Finance is deserting coal. Since 2015, 326 GW of proposed coal plants in India had to be cancelled because financiers — mainly public sector banks — who earlier supported this sector are abandoning it.
Their retreat is essentially because coal is getting pricey and cheaper renewables, despite their problem of intermittency, are preferred. Given the current financial distress that state government-owned electricity distribution companies are in, they can hardly opt for pricier coal when cheaper renewable energy is available.
In an auction in February 2020, a bunch of private-sector coal power companies (Adani Power, Jindal, Essar and GMR) quoted a winning tariff of ₹3.26 a kWhr. Comparatively, solar tariffs, even after an upswing from the lowest-ever tariff of ₹1.99 a kWhr, are ruling around ₹2.50. For example, public sector thermal power company NTPC quoted ₹2.48 for 600 MW in an Andhra Pradesh auction in February 2021.
This, added to global pressure against coal, is making financiers weigh their coal power proposals carefully. After Prime Minister Narendra Modi’s announcement, at the recent Glasgow climate conference, on India committing to reducing fossil fuel use, it is hard to see any financier getting excited about a coal-fired project.
“The retreat of commercial banks from coal financing is significant,” says Aarti Khosla, Director, Climate Trends, a Delhi-based company that works towards building awareness around climate crisis and solutions and is one of the two sponsors of a recent report on coal financing. The second sponsor is the Centre for Financial Accountability, a Delhi-based think tank.
In 2017, coal lending in India was ₹60,767 crore; in 2020, it was ₹8,520 crore — an 85 per cent tumble. Notably, the funding in 2020 came from only two government-owned non-banking finance companies, Power Finance Corporation and Rural Electrification Corporation, and they lent for one project — the 1,320 MW Buxar thermal power project in Bihar. Commercial banks stayed away.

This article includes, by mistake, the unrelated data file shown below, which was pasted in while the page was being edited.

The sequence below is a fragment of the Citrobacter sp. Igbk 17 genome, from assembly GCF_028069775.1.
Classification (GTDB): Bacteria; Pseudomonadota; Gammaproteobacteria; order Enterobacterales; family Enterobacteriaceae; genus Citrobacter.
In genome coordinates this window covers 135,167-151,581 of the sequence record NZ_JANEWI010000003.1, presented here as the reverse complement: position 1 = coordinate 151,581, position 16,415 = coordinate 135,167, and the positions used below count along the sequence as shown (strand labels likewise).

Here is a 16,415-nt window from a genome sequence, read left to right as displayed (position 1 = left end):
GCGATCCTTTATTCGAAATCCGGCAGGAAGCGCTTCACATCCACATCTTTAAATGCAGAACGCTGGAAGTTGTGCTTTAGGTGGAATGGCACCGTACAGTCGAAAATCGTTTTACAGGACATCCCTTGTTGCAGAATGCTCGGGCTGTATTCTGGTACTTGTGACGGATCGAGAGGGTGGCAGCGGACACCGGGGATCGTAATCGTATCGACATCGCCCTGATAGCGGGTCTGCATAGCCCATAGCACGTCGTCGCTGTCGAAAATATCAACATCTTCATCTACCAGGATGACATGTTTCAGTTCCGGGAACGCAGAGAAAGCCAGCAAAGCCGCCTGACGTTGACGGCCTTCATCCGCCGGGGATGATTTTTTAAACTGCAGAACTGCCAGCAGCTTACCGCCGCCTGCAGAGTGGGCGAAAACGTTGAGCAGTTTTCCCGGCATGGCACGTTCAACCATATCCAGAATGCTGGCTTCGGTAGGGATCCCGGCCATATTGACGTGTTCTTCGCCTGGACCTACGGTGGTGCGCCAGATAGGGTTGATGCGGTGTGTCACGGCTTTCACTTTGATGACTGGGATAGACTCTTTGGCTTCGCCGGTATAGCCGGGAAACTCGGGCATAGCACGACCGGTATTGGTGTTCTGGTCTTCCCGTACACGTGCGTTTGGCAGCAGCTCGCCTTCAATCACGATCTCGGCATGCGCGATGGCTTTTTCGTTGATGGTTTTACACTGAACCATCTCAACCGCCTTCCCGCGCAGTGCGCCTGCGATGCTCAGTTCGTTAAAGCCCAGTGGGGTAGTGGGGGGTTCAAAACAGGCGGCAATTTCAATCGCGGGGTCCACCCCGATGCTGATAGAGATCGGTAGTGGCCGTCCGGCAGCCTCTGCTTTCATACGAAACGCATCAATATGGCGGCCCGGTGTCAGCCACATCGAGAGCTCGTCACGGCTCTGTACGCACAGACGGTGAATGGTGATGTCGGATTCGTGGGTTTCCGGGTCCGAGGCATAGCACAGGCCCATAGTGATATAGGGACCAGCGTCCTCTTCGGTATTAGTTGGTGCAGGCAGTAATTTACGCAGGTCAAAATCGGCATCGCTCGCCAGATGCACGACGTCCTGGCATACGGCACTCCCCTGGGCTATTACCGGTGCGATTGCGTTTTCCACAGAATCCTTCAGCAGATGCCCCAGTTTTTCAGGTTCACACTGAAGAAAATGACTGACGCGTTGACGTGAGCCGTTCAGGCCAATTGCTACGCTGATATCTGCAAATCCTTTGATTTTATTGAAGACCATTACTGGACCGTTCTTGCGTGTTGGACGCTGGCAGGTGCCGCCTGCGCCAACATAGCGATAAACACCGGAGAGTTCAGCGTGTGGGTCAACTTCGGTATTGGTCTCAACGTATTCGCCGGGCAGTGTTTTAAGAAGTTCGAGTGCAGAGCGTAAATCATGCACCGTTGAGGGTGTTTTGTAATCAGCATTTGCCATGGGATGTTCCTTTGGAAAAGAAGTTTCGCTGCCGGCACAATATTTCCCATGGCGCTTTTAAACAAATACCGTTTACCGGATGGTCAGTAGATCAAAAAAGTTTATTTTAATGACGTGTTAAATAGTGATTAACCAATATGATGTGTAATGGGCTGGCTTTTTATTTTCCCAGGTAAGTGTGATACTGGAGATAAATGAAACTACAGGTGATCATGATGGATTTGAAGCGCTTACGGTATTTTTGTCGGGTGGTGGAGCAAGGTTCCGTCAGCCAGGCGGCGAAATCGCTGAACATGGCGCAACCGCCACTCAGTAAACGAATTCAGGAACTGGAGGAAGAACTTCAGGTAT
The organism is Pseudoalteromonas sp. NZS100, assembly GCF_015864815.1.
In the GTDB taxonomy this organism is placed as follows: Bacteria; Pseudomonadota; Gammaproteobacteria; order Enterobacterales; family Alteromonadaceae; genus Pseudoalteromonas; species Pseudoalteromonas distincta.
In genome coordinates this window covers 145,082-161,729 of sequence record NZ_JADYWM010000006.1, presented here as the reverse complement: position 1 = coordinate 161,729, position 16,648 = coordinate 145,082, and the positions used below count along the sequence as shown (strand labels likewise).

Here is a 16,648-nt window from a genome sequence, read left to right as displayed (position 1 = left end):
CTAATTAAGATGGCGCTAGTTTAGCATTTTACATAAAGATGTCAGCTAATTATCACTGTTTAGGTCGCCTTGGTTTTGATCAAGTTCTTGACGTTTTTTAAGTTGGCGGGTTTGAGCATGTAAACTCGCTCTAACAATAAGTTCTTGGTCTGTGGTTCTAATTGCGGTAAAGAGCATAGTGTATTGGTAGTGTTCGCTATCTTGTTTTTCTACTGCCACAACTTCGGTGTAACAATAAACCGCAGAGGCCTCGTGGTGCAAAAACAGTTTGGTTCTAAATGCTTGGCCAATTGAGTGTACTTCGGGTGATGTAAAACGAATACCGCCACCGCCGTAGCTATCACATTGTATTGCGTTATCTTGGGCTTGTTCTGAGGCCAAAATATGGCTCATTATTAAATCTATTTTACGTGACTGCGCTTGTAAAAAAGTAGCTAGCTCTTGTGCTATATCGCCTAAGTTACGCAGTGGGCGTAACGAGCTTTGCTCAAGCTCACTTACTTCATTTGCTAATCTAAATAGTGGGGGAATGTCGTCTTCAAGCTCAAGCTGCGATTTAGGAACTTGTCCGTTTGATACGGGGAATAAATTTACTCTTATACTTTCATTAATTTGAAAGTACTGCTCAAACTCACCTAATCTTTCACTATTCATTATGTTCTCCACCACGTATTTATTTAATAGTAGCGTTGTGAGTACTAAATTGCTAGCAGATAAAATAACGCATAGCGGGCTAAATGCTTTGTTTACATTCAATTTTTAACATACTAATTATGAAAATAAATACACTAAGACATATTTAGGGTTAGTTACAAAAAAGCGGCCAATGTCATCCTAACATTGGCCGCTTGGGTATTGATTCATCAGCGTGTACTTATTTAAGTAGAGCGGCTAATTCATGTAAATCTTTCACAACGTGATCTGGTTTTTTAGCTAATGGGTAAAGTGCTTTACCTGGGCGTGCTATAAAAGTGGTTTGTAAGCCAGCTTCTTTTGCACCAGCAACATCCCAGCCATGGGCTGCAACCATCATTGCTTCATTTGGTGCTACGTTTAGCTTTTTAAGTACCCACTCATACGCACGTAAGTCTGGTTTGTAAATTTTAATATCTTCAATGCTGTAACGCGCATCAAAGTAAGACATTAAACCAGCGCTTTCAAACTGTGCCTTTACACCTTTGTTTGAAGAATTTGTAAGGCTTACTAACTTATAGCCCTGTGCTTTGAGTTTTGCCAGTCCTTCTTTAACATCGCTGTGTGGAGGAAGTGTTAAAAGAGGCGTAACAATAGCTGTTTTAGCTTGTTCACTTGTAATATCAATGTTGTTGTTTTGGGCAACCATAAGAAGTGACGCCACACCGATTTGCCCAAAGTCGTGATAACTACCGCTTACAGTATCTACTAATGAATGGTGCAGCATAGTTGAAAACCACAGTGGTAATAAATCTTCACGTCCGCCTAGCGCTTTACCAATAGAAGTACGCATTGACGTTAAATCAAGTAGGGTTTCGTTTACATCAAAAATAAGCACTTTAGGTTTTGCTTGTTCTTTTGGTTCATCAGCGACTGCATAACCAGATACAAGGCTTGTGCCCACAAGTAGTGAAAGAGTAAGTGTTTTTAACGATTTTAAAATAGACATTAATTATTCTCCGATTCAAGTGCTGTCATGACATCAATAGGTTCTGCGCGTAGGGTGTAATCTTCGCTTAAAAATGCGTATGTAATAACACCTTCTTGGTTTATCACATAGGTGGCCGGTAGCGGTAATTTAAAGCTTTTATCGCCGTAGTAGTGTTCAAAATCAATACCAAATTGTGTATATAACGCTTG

“As the growth in India’s energy demand slows, and the number of renewable energy installations rise, the utilisation rate of coal plants will continue to decline. As such, their economics will deteriorate further,” says Khosla.
India has about 33-34 GW of coal plants under construction and another 29 GW in the ‘pre-construction’ stage, but much of this risks getting stranded before completion. “Coal-fired power plants simply cannot compete with the ongoing cost reductions in renewables,” says Kashish Shah, research analyst at the Institute of Energy Economics and Financial Analysis (IEEFA). “Solar tariffs in India are now below even the fuel costs of running most existing coal-fired power plants,” Shah said in a June 2021 press release.
For well over a year, there has been no announcement of a new coal-fired power plant; there has been no significant progress in those under construction, say experts.
The recent shortage of coal and the consequent increase in coal prices have further strengthened the anti-coal mood. The price of imported coal surged from $50 a tonne in August 2020 to over $200 in October 2021. Coal power plants will get paid for this because fuel costs are passed on to the power buyer, but such jolts will put buyers (the distressed discoms) on double alert when signing power purchase agreements from the plants.
Further, the advent of ‘RTC tenders’ for round-the-clock power supply is a veritable last nail in coal’s coffin. RTC suppliers need to have a renewable energy capacity as their major source but may have either battery storage or some thermal capacity to even out supply. In the first ‘RTC tender’ of October 2019, ReNew Power emerged the winner, quoting a tariff of ₹2.9 (annual escalation of three per cent for 15 years) a kWhr; in the second tender of March 2020, the winning tariff was ₹3.01 a kWhr.
“The cost per kWhr of new thermal power plants is already significantly higher than even that of renewable energy-plus storage,” says Jyoti Gulia of JMK Research and Analytics, a Delhi-based consultancy.
In the first seven months of the current financial year, 2.1 GW coal-fired power plants were added to the grid, while 2.4 GW were retired, reducing the overall grid-connected coal capacity. This trend is likely to continue.
A few years ago, a ‘keep-it-under-the-ground’ movement raged in Europe, calling for prevention of mining fossil fuels. Clearly, the wish has been granted.